Christian Heilmann

Don’t buy the pig in the wig or \”why most JavaScript tutorials still suck\”

Monday, January 15th, 2007 at 9:23 pm

I think we all have realized it by now – JavaScript is a hot topic again and if you know your stuff and play your cards right you can make money and gain fame with publications (books, articles, magazine submissions) and conducting trainings and workshops.

This is grand and there is no reason why JavaScript should not be an integral part of web application and web site design – if used in an unobtrusive manner and with maintenance in mind of course.
However, lately I’ve discovered that there are a lot of publications cropping up that have been rightfully forgotten and got a lick of paint and the label Ajax just to be sold again without really looking into upgrading them.

You find terrible examples of convoluted JavaScript that was needed in the high time of the browser wars in these books and articles. You also find examples using technologies that are simply not logical to use and actually have proven time and time again to be more destructive than helpful for the usability of your product.

Bad examples

My favourite example of this was published in a book 2006 is using a select box as a site menu via an onchange handler on the select box and by modifying the document location. This kind of menu is impossible to use for someone who uses a keyboard and doesn’t know to press “Alt+Cursor Down� to expand the whole menu first. The normal keyboard usage pattern of a select box is that you use cursor up and down to navigate it and a menu like this will fire the redirect every time you go up or down. The example was even worse by not providing a submit button at all (how would a user without scripting submit the form?). Instead of explaining these problems the workaround was to offer a submit button wrapped in a NOSCRIPT tag as only users without JavaScript would need one.
It got worse by introducing document.write() as a viable way to write out page content with JavaScript (and by that mixing presentation and behaviour and making maintenance of the page a nightmare) and trying to detect the browser in use by reading out the user agent string.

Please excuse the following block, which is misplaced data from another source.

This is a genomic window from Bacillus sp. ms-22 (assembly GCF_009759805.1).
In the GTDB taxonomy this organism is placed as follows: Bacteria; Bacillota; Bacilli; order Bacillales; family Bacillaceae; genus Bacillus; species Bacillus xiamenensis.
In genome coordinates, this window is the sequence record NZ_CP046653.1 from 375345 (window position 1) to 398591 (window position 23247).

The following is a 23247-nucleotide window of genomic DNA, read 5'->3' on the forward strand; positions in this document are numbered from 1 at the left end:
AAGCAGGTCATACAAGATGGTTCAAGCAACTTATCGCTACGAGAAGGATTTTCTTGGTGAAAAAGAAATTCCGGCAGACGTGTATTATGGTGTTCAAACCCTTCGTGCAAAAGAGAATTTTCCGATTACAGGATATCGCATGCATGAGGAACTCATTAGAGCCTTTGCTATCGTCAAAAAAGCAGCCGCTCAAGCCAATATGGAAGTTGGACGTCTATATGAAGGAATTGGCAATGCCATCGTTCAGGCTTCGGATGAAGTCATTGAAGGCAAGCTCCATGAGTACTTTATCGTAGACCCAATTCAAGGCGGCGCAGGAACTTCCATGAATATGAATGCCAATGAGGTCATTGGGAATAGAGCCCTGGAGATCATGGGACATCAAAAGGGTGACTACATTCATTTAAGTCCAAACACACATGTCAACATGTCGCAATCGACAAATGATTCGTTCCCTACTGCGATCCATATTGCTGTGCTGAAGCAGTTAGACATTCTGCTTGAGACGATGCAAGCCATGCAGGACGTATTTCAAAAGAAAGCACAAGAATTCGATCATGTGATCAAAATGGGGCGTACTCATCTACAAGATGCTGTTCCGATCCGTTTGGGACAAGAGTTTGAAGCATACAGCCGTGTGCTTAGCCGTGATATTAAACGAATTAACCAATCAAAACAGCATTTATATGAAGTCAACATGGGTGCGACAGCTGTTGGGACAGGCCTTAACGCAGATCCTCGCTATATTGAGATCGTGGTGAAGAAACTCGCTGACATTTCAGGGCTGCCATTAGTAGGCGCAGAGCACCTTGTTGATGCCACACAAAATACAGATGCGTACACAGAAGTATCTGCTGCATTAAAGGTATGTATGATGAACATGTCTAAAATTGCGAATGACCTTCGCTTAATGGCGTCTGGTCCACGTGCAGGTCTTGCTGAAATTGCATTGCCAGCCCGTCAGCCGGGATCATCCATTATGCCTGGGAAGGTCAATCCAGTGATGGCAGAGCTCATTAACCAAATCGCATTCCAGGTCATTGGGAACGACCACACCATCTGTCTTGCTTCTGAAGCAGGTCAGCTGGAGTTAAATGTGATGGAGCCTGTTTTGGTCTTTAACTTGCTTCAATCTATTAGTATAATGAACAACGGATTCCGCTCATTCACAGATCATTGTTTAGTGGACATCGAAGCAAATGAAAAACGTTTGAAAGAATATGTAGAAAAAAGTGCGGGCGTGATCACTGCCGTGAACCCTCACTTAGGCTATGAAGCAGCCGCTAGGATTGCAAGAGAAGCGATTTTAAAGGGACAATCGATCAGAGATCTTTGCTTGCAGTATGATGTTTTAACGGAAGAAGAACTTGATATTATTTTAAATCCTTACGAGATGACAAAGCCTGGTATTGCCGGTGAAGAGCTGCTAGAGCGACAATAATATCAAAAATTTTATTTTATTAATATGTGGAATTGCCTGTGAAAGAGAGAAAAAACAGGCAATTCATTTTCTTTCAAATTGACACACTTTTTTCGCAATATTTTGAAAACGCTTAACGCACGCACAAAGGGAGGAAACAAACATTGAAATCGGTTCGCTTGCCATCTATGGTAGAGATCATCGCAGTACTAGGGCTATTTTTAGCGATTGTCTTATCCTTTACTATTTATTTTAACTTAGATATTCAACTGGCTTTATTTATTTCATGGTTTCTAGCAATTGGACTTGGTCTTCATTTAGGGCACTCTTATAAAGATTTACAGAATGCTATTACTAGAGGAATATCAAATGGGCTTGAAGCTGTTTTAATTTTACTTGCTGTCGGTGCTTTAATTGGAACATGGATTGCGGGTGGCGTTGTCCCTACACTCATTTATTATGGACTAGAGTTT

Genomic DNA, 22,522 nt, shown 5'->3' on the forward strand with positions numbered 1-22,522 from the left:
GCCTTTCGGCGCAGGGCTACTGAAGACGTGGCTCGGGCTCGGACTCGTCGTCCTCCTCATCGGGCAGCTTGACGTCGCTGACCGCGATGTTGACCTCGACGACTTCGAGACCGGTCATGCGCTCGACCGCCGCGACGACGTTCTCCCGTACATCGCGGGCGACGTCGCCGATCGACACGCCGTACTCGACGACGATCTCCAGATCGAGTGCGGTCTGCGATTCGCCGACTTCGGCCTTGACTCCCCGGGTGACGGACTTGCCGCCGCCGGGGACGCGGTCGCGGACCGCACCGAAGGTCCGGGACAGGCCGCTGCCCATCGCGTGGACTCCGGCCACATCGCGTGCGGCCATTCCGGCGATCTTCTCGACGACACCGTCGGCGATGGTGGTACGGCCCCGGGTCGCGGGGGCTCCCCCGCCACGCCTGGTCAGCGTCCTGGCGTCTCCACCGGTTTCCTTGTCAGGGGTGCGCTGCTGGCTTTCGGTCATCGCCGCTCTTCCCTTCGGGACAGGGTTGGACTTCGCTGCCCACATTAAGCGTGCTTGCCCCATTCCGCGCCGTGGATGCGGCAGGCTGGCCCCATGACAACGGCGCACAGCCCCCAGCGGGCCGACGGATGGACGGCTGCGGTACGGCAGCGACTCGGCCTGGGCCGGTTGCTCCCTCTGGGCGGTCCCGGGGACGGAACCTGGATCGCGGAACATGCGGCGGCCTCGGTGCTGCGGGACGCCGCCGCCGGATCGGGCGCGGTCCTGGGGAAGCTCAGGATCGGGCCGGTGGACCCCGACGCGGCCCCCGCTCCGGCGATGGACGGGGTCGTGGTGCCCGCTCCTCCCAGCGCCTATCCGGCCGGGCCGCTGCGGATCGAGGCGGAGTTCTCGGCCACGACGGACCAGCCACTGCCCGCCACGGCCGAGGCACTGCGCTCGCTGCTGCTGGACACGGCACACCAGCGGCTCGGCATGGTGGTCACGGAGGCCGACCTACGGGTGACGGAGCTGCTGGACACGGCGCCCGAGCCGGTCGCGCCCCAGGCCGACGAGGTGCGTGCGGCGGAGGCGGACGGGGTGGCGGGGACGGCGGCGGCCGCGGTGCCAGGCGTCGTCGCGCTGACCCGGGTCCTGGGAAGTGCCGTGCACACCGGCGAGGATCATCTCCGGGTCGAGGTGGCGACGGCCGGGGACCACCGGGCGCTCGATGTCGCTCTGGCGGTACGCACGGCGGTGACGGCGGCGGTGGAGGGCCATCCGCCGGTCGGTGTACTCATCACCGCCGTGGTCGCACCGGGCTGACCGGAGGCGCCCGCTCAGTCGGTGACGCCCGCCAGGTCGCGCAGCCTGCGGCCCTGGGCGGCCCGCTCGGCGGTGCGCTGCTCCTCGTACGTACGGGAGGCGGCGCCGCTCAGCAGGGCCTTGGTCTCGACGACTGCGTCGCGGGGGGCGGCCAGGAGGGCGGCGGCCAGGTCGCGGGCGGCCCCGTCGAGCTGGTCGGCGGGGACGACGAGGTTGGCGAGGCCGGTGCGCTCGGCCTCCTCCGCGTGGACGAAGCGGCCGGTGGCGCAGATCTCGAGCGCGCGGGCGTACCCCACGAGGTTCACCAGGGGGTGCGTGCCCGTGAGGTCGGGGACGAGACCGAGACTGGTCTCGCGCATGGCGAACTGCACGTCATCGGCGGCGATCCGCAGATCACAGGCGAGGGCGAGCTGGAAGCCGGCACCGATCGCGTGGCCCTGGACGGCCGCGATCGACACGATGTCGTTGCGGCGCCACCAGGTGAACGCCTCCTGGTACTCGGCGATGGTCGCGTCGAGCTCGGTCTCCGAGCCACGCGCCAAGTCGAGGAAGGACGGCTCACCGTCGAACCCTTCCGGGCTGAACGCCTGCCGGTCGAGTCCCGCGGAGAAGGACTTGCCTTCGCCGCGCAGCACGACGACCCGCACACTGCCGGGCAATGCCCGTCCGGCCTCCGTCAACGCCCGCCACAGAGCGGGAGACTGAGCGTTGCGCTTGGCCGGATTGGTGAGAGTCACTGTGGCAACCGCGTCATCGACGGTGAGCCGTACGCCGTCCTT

While this clearly was a case of laziness and trying to sell an outdated product with a new packaging (pig in a wig with a bit of lipstick) there is a more fundamental problem that could also be the cause of this kind of tutorial: it is much easier to teach somebody outdated JavaScript techniques than modern DOM scripting.

Teaching syntax vs. teaching the use of a language

The problem is that if you want to explain the basics of a programming language most tutorials start with the syntax. This has been a convention for a long time and actually stems from teaching people human languages. Many people learnt a foreign language in school that way and are perfectly capable of reading and writing it but fail completely in pronounciation or engagement in a conversation. Ever wondered why you learnt much more about the language in those two hours talking to a charming and gorgeous foreigner (most of the time of the other gender) than in three years in school? It is about interest and determination.

Teaching people how to communicate in a foreign language is a much harder task than teaching the grammar and vocabulary. You need a lot more engagement from the person you teach and you need them to be interested in the language and using it. Most school education is seen as a “must� rather than a “I’d like to learn more about this�.

Some good language teaching techniques